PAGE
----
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Page 303 ï~~NoteAbility: A Music Notation System That Combines Musical Intelligence With Graphical Flexibility Keith A. Hamel School of Music University of British Columbia 6361 Memorial Road. Vancouver, B.C., V6T 1Z2 Canada hamel @ unixg.ubc.ca Abstract One of the most difficult problems in the design of a comprehensive music notation system is to mediate between graphical flexibility and notational intelligence. Most existing systems are either highly automated (thereby being efficient, yet graphically inflexible) or they are graphically-oriented (thereby being highly flexible, but lacking many essential editing features.) NoteAbility is a new notation system being developed for NeXTStep computers that is designed to offer a high level of notational intelligence along with sophisticated formatting and editing facilities within a flexible graphical environment. 1 Background There have been numerous advances in the design of music notation and printing software over the past five years, and there are now a significant number of programs that are able to accurately reproduce music scores and produce publishable-quality printing. [Yavelow, 1992], [Hewlett and Selfridge-Field, 1994] and [Belkin, 1994] all provide overviews and assessments of many of these programs. Despite the availability of this software, many musicians still find that these systems are either inadequate for their needs or unnecessarily awkward or inefficient at performing certain tasks, especially as the music being represented increases in complexity. 2 Designing a Music Notation System The difficulty in designing a comprehensive music notation system stems from the vast range of musical styles and idioms that need to be accommodated, and from the high degree of variability that must be supported at every level of the representation. Transcribing streams of music (Le. notes with rhythmic positions and durations) onto a staff is only a small part (and the easiest part) of creating a score. The real challenge lies in the methods and mechanisms'by which a default representation can be transformed into something the user wants, rather than something the software wants. When designing a music notation system, it is important to remember that music notation is graphics, not music or sound. However, music notation usually has a direct relation to music, and therefore, should include a representation of the music syntax (i.e the structure of measures, beats, voices, notes, etc.) The translation of this music structure into graphical objects creates music notation, and this translation forms the basis of most music notation systems. In addition, a music notation system must also allow graphical variability that is independent of the music structure, and it is in this area that some programs fail miserably. In essence, one can view a music score both as a representation of a music structure, and as an abstract collection of graphical objects (noteheads with stems, beams, dynamic markings, etc.). The view of the score as a music structure is necessary when the rules of Common Music Notation (CMN) are applied or when standard editing commands (eg. part extraction, transposition, etc) are invoked. The view of the score as a collection of graphical objects is necessary in order to customize the appearance of the score, to contradict the conventions of CMN or to represent music outside the domain of CMN (eg. much contemporary music.) Most existing music notation systems conceive of a score as being primarily one or the other. Those that view music as a collection of graphical images (eg. NoteWriterTM) are highly flexible, but don't adequately support the editing of the music structure. Those that view a score primarily as a music structure (eg. EncoreTM, FinaleTM) are often limited in the degree of graphical flexibility permitted or in the ease with which graphical alterations can be made. NoteAbilityTM is a new notation system, being developed for NeXTStep computers, that attempts to give equal weight to both views of a music score. It stores the underlying music structure and thereby supports all the standard score editing procedures, yet it also permits images to be freely adjusted and modified regardless of their position within ICMC Proceedings 1994 303 Music Notation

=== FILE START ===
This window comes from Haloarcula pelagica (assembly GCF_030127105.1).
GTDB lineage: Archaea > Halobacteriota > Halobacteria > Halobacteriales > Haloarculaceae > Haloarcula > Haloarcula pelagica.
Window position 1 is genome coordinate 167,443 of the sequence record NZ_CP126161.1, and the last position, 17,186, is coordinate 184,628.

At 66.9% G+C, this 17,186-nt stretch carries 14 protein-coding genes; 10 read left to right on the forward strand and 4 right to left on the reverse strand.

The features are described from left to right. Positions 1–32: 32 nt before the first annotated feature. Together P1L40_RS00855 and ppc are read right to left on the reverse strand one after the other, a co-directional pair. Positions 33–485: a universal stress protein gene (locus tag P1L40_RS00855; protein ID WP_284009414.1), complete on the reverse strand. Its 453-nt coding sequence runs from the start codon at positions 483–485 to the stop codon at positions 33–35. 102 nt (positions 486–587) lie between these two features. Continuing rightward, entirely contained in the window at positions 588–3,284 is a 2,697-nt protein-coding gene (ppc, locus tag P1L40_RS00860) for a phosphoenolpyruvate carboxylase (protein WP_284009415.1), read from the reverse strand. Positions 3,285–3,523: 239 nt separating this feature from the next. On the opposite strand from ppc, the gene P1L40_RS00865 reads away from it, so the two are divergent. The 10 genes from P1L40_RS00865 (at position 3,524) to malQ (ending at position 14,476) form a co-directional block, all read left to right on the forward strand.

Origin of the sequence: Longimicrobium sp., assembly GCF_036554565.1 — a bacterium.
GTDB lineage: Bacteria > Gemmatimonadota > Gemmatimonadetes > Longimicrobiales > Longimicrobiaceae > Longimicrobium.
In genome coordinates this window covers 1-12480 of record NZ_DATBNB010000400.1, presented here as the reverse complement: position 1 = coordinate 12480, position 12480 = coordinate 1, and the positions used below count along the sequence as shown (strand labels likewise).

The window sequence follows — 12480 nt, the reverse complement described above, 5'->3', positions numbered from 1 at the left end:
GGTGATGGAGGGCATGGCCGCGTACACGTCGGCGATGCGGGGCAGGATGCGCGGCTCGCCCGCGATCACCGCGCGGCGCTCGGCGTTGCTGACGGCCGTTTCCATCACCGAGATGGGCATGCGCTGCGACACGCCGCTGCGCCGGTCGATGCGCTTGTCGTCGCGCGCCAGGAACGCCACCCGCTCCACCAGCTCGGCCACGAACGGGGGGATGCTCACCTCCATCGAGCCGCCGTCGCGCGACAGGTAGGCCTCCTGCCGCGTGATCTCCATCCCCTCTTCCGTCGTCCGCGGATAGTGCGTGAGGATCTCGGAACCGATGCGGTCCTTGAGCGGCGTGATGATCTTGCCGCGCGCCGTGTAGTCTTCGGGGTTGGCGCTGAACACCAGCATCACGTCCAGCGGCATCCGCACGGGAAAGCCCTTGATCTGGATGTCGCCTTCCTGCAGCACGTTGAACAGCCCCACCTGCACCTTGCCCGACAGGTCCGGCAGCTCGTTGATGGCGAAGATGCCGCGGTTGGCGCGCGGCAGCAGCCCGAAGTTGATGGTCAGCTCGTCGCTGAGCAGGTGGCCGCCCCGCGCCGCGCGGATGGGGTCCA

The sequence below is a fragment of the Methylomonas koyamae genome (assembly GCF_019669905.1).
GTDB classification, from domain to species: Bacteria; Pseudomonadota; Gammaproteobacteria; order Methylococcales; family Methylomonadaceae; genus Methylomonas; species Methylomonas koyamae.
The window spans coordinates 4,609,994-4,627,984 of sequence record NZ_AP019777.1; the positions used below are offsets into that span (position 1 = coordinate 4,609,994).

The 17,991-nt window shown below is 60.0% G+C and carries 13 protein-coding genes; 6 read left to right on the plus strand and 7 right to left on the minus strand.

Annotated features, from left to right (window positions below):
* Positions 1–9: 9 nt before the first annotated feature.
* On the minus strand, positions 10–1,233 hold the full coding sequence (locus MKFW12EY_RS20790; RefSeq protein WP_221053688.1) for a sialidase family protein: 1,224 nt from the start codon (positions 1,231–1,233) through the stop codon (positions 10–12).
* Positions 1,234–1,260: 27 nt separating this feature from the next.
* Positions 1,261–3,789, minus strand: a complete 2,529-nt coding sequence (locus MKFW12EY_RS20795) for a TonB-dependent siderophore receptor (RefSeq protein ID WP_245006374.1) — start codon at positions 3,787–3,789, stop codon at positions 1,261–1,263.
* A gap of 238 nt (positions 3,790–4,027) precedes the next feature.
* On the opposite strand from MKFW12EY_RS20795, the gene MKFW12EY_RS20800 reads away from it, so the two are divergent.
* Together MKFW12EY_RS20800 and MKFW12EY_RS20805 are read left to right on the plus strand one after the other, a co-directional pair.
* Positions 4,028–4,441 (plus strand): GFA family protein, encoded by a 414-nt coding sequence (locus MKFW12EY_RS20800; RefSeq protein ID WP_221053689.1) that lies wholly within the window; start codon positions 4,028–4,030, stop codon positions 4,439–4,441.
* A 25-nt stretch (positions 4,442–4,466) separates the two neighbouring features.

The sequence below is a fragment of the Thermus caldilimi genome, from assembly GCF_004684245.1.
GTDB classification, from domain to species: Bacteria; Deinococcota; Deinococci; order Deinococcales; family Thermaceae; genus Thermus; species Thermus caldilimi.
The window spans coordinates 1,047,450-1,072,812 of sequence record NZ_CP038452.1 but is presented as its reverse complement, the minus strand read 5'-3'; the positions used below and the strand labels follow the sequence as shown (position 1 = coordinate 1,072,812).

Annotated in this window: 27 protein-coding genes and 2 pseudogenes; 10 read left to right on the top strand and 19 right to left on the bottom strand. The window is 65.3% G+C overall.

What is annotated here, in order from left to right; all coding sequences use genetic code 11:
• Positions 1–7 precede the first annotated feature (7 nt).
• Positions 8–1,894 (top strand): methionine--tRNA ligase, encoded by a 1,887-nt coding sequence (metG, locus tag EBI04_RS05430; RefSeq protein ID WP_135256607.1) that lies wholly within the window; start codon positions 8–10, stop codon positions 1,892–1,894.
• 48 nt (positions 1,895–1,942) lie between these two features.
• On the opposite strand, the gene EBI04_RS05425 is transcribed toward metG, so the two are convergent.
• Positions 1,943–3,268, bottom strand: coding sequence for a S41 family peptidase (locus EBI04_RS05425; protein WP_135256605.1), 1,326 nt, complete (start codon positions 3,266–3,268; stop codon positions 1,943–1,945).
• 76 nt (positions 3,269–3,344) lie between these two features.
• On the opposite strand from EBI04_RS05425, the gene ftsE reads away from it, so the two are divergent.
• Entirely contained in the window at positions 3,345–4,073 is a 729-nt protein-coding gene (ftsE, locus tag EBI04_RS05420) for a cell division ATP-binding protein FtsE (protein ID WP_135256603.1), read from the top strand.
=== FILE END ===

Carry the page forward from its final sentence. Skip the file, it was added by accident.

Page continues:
Page 304 ï~~the music structure. In effect, editing can be performed either at the structural level or at the graphical level. 3 Representation of the Music Structure NoteAbility is a page-oriented editor, with each page divided into a variable number of systems, and each system containing a variable number of staves. Along each system there is a rhythmic spine which typically represents the beat and subbeat positions of each measure in the system. All images (with a few exceptions) have three associations to the music structure: they are connected to a staff, they have a beat position within the score and they belong to a voice. The association to the staff binds the image to vertical adjustments of that staff while the beat position binds the image to horizontal adjustments of the rhythmic spine. The voice association is used for certain editing procedures such as part extraction, but since voices are independent of staves, images associated to a particular staff can belong to any voice. The example below lists the music structure of a series of music elements and shows the results of changing the rhythmic spine. Image rest note dynamic chord slur Staff 1 1 1 1 1 Beat Positions Voice 0.00 1 0.50 1 0.56 1 1.00 1 1.05-1.18-1.50 1 Image Staff Beat Positions note 1 1.50 crescendo 1 2.20- 2.82 note 1 2.25 note 1 2.50 note 1 2.75 Voice 1 1 1 1 1 N", Aw I v AK Is - 9mv a) unformatted measure b) auto-formatted measure c) spine adjustedby eccentric user Figure 1 - Association of images to rhythmic spine 4 Complexity in the Music Structure The music structure in NoteAbility can accommodate complex rhythmic groupings, complex chord structures and any number of voices. The program formats this material according to CMN conventions for chord formation, accidental placement and tuplet organization. When necessary, the user can modify the placement of noteheads and accidentals and re-format chords and tuplet groupings. 7:42 1 - - ' -- Figure 2 - Complexity of voices, chords, accidentals and tuplet.s 5 Graphical Flexibility It is impossible to predict how a composer or editor may choose to represent a particular musical passage or how they might want to alter or customize the appearance of the score. A notation program can begin with a default representation (and in many instances, there is no need to alter this representation,) but the program must allow the appearance of images to be modified easily and in quite radical ways in order to accommodate the needs of individuals. Music Notation 304 ICMC Proceedings 1994